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Stevens: Birmingham's Freshmen Pups Are Showing Some Teeth
Courtesy: New Mexico Athletics  
Release:  04/26/2010
Courtesy: New Mexico Athletics

April 26, 2010

By Richard Stevens -- Senior Writer/GoLobos.com

Freshmen are supposed to wait in the wings, be an understudy, dream about the on-deck circle, watch the juniors and seniors do their thing, and learn, learn, learn.

Freshmen need to get bigger, get stronger, get D-I smarter.

Ideally, you take a promising freshman, toss a redshirt year on him and roll that year of eligibility onto the backside of his career. In a way, a redshirt year allows a player to turn his worst season (first) in a program into his best season (fifth).

But sometimes there is a problem with this system. The freshmen are simply too good to sit the bench. Lobo baseball coach Ray Birmingham has more than a handful of talented freshmen and he hasn't been able to keep all them off the diamond.

"We have some big-time freshmen," said Birmingham. "We have some blue-chip talent. And these are kids with a great work ethic and impeccable character. They do everything right, they play hard and unselfish, and they are all team guys. I love 'em."

A few of those Lobo pups are right up there chewing on fastballs -- or throwing them -- right along with the New Mexico Lobos' veterans.

Alex Allbritton has started 33 of UNM's 41 games heading into Tuesday's visit from Texas Tech. He has 117 at-bats and is hitting .344. Instead of a red shirt season, Allbritton is looking like an All-Mountain West infielder at third base.

"Alex is going to be a big-league shortstop," said Birmingham. "He was recruited by Arizona and he said they called him and said he couldn't hit and they didn't want him. He's hitting .344 for us. We`ll take him."

The freshman from Aurora, Colo., is seeing the most action in the field, but Birmingham also is getting upperclassmen production from several freshmen including Mitchell Garver, John Michael Twichell, Devon Conley, Jacob Nelson, Bobby Mares and Austin House.

Garver, a La Cueva High product, probably would be the Lobos' starting catcher except for one reason. He is behind All-American candidate Rafael Neda, a junior. Birmingham sees great things in the future for his 6-1, 210-pound freshman, who is hitting .321 off 53 at-bats in 22 games.

"I think he is going to be the best catcher in Lobo history and we've had some good catchers and we got a good one starting now," said Birmingham. "Garver can hit with power and he can catch and throw and he is only going to get stronger."

Twichell is another Lobo pup that has pushed his way into quality playing time this season. He is hitting .395 with 43 at-bats. He has played in 27 games. Devon Conley, a Rio Rancho High product, has played in 11 games. "Twichell has some power," said Birmingham. "Devon is working on his switch-hitting and could be starting in the outfield next season."

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Birmingham didn't happen to mention it at the beginning of the year, but 2010 was supposed to be a rebuilding season for the third-year Lobo coach, who lost Mike Brownstein, Kevin Atkinson and Brian Cavazos-Galvez from 2009.

His freshmen have helped turn the 2010 Lobos into Mountain West Conference contenders. Here's a quick example of some freshman influence:

Lobos are trailing No. 1 Texas -- at Texas -- 5-4 with two innings to play. Birmingham looks over at his bullpen and for some reason plucks out a baby-faced freshman and tosses the pup in front of the Longhorns. The freshman throws two innings of no-hit, shutout ball and UNM rallies for a 6-5 win. The pup, Austin House of La Cueva High, strikes out the final two Texas batters.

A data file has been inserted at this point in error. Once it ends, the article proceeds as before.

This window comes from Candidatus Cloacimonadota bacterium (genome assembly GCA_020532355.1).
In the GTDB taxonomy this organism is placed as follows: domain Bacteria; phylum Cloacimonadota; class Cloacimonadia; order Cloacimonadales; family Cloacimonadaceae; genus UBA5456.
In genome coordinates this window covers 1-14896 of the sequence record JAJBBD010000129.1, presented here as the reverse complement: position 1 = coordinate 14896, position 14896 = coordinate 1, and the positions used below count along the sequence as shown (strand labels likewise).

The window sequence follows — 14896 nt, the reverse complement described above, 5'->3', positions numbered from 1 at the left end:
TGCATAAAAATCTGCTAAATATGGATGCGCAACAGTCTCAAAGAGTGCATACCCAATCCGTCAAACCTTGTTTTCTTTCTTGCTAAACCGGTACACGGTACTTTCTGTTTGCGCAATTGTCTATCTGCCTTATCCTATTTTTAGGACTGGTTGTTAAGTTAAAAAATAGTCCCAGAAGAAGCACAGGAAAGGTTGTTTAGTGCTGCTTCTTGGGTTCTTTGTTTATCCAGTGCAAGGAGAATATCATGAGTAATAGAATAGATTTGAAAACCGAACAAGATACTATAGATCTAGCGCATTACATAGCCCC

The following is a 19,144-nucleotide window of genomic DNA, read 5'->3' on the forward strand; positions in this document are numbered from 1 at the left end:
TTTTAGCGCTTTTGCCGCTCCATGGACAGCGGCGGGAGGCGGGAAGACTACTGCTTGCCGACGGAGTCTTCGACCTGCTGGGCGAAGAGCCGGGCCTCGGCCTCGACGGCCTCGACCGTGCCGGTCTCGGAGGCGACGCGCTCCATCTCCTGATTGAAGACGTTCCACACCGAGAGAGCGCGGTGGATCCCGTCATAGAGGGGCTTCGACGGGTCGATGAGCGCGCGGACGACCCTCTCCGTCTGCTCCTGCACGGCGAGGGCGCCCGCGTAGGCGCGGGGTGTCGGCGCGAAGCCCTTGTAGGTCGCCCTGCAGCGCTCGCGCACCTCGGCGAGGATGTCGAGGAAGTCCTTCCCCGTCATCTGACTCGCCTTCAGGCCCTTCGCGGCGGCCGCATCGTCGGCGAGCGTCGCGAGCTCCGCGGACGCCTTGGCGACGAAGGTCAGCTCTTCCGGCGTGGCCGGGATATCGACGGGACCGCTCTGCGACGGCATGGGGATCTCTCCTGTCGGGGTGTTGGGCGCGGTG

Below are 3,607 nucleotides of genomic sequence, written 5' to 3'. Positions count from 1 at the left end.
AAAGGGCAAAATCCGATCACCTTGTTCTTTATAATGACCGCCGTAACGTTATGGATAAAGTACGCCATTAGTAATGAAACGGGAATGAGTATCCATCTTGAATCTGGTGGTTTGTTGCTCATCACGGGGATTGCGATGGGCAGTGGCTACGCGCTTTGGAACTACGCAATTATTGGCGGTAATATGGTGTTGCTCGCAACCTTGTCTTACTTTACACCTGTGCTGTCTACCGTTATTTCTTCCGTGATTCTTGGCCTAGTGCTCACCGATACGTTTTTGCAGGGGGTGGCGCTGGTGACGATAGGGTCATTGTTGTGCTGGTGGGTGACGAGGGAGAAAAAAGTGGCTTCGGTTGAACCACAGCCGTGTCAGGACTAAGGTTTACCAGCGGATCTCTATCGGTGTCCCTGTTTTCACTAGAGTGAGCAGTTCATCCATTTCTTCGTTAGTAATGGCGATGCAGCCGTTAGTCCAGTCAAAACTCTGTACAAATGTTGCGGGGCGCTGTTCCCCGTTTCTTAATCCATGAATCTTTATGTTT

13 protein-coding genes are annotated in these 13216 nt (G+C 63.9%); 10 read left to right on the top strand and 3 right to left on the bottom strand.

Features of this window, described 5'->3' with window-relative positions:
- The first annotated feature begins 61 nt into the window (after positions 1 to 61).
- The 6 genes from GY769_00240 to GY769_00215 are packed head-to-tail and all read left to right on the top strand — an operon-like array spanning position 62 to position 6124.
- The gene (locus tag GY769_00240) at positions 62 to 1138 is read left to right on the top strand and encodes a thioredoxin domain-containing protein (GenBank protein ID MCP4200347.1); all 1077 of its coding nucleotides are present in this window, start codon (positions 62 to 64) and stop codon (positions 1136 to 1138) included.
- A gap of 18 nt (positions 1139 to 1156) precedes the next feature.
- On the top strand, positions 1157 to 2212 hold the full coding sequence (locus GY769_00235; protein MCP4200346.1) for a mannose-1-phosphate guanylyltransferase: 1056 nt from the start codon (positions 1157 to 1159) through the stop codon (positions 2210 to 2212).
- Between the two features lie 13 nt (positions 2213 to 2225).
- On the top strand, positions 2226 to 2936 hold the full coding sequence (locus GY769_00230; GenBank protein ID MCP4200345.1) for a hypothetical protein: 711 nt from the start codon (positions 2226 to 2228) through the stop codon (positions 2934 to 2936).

"Austin's first Division One experience was closing a game at Texas," said Birmingham. "He beats the No. 1 team in the country at their place. That's the kind of freshmen I have.

"House has had some brilliant moments. Oscar Almeida has a 90 mile-per-hour arm. He still has to learn how to pitch, but you can see his potential. Steve Florez (Las Cruces) is redshirting, but we know he is going to be special pitcher. Jacob Nelson has a 90 mile-per-hour arm, but he also is a hitter (.320) with some power. We've gotten about 31 innings out of Bobby Mares and he has one of the lowest ERAs on the team.

"It's a mental challenge when you play against older players. The pitch you made in high school that got people out goes over the fence at this level. And you are looking at much better pitching. These freshmen are special and they all are going to get better and better with time spent at this level."

Lobo baseball definitely has a New Mexico flavor. Birmingham has 12 players with New Mexico high school or JC roots on his roster and six of his freshmen hail from New Mexico. Birmingham's philosophy with New Mexico talent is twofold: 1. He wants the best New Mexico has to offer; 2- When you become a Lobo, you are New Mexico.

A huge key for Birmingham is to not allow the best arms in New Mexico to leave the state. That can be tough because some kids just want to go away to school. But Birmingham's foundation of freshmen in 2011 includes three of the top high school pitchers in New Mexico ball: 6-4 Eli Freese and 6-2 Jake McCasland of Farmington and 6-2 Sam Wilson of Eldorado High.

"I don't think you can win with New Mexico kids, I know it," said Birmingham. "We're proving that and we're going to continue to prove that. We want the best New Mexico kids to be Lobos, but we want the best kids in the region, the best kids in America, to be Lobos."

Editor's Note: Richard Stevens is a former Associate Sports Editor and sports columnist at The Albuquerque Tribune. You can reach him at rstevens50@comcast.net.

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